In later years I have developed an interest in photography and the idea resurfaced.  What I decided I didn’t want to do was a dry, travel log, here-are-the-facts, kind of project, yet, I wanted to present stories that entertain, tell some history and show them some what’s-there-now.  I wanted to present photos of bits of places that drew my attention, whether it be the town hall, some abstract bit of junk will that caught my eye, or people who live every day in the place I just discovered.  You can check out what I see at my Flickr portfolio.  Let me know what you think!

Since my wife of 16 years and I live and work in the great Pacific Northwest, expect my subject matter to be weighted toward this geographical area.  That said, I intend to include locations from all over the country in time; who knows where I might show up?  And, everyplace is eligible for revisits, in an arbitrary fashion.

Next challenge?  Can an old guy master the art of blogging and actually develop a following of sorts.  You, gentle reader, will be the judge of that.

13 thoughts on “About

      • I find it hard to deal in favorites, there are so many possibilities! What is my favorite restaurant? Hell, I don’t know, which ever one strikes my fancy at the moment. Favorite move? Favorite…. That said, what I most often consider my favorite is Steinbeck’s “Grapes of Wrath”. Right up there is Michener’s, “The Source.” Then there’s the “Hobbit” and the Tolkien trilogy. I read a little of everything, fiction and non, vampire books to Machiavelli.

      • I just finished Ken Follett’s second book, Winter World, in his 20th century trilogy. Found it pretty good; he gives good insight into what life was like in different parts of the world during WWII.

        I read Moon is Down several years ago and I think it’s my least favorite of his books I’ve read. Still, I did enjoy it.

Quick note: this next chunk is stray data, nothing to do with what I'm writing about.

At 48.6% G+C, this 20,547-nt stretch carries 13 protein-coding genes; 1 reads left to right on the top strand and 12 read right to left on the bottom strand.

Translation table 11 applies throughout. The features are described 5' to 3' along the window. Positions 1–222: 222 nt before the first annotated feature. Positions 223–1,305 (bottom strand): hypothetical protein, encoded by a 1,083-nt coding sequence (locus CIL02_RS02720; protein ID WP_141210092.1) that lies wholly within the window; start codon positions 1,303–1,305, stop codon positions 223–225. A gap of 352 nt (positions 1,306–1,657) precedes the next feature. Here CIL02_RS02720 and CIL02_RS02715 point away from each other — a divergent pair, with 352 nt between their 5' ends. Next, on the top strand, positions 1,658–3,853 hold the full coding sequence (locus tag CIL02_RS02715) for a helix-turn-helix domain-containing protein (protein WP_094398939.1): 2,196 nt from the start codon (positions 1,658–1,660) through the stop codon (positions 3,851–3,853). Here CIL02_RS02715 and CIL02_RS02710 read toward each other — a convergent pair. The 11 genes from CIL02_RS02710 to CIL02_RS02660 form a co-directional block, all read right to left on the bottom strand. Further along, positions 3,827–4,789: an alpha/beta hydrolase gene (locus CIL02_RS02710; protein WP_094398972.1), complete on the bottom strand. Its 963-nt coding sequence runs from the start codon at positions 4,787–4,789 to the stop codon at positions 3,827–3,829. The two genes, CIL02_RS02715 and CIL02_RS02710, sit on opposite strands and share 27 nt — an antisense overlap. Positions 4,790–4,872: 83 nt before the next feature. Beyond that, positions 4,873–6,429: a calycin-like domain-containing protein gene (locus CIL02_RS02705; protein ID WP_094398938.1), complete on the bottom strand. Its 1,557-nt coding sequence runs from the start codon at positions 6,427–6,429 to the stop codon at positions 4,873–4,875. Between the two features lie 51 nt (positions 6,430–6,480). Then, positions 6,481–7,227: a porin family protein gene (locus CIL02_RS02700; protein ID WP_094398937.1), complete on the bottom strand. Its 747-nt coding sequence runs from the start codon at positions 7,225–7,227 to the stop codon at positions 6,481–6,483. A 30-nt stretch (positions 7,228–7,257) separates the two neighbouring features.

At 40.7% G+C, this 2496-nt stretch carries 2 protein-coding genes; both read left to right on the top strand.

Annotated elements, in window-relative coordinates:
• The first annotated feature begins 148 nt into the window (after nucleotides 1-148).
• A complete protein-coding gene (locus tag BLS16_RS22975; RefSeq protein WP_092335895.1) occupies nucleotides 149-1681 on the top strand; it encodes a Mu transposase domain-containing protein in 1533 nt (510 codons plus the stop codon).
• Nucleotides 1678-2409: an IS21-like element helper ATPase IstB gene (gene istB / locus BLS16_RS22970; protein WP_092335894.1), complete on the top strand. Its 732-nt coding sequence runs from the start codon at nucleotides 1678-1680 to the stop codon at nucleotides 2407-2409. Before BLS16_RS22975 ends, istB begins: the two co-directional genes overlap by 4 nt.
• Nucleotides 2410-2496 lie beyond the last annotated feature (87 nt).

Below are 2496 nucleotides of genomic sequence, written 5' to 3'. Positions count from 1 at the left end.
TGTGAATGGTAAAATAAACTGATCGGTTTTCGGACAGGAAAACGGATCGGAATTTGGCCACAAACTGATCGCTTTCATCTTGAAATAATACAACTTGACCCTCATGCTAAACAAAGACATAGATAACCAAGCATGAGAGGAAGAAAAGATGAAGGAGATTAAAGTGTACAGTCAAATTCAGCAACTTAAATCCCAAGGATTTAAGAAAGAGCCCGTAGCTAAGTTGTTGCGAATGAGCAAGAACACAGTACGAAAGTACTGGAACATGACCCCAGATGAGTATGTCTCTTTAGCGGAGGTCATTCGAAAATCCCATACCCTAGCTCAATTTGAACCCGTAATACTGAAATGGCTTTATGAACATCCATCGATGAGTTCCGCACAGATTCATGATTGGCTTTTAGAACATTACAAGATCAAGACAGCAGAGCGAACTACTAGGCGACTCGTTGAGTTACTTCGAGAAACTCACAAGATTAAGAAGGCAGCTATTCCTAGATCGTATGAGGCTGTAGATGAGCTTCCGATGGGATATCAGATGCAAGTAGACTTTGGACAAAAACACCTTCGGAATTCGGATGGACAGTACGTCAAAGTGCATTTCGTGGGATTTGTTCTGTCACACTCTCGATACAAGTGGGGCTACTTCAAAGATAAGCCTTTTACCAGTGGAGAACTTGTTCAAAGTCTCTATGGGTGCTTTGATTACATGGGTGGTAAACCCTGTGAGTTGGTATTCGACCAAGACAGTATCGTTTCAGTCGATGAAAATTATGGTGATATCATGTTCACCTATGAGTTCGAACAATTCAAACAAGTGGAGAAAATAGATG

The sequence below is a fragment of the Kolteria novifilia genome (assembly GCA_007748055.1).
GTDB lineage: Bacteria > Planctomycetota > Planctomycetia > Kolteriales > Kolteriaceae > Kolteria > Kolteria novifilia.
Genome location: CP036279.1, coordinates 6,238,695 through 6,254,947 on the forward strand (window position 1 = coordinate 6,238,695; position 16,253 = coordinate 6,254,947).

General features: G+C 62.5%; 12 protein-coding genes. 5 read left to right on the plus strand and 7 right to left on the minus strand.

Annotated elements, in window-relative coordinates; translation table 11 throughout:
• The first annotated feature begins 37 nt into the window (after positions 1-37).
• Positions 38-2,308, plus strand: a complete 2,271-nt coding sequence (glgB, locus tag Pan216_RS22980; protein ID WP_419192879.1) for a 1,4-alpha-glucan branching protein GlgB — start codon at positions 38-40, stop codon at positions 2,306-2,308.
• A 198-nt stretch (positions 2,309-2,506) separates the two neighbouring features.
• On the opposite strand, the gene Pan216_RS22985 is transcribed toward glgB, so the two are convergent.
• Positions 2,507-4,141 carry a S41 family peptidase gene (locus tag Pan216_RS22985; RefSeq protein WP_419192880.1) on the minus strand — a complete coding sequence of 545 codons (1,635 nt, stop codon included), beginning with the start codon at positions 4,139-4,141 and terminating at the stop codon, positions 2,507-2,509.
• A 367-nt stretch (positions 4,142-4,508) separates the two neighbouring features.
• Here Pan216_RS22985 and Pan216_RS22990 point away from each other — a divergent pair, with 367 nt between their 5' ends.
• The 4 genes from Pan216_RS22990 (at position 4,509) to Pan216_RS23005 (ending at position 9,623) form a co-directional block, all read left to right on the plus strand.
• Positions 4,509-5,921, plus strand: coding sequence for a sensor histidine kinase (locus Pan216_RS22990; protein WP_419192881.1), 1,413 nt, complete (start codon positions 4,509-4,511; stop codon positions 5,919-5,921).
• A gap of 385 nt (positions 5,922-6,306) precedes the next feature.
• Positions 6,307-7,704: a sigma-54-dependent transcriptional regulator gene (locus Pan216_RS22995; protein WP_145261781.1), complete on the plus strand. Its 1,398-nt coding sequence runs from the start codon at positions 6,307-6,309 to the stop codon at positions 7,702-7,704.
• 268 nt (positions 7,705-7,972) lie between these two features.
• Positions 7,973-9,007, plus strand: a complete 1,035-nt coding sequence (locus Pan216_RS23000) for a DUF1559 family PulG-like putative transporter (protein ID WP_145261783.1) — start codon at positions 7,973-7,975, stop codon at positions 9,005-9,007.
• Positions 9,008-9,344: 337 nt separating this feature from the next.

1. Not sure how I ended up at your site but thoroughly enjoy the visits, history and comments about places in Washington. Three friends and I cycled to Bucoda when I was attending college in Olympia in 89. You have a intriguing history. I was born in Washington and grew up in the Northwest living in the big towns and the little towns, and on the Colville Indian ReZ. My career as of the past 20 years has been a planner for small towns. I love them and their history. Have you read Hazel Wolf? How about a speaking engagement in Lynwood this spring????

    • Thanks for stopping by, even if it was unintentional. It’s been too long since I posted, but I’ve become immersed in the life of George France; each fact learned leads to a bunch questions. Going over his court case and his book has raised many questions about local – even State government. I Haven’t done any public speaking in a looooong time, but I’d be interested in discussing it with you.

  2. I was stationed in the Coast Guard at Yorktown in 72 when I was 17. You had to (got to!) cross the battleground there to get out to the base. I need to go back and visit with way different “eye”.

  3. I purchased a map out of the Virginian Grainger School in Okanogan, 1954 version of Cramm’s Superior Map of Washington. An interesting “take” on the state as towns are gone, merged, changed etc. Shows the “trunk” highway system.

  4. I have read many of your stories and papers written when you were in school and it always blows
    my mind where all of your wisdom comes from. Do not ever give up on your dreams of writing or
    or taking pictures. You are good at it and I see this as your future. Good luck.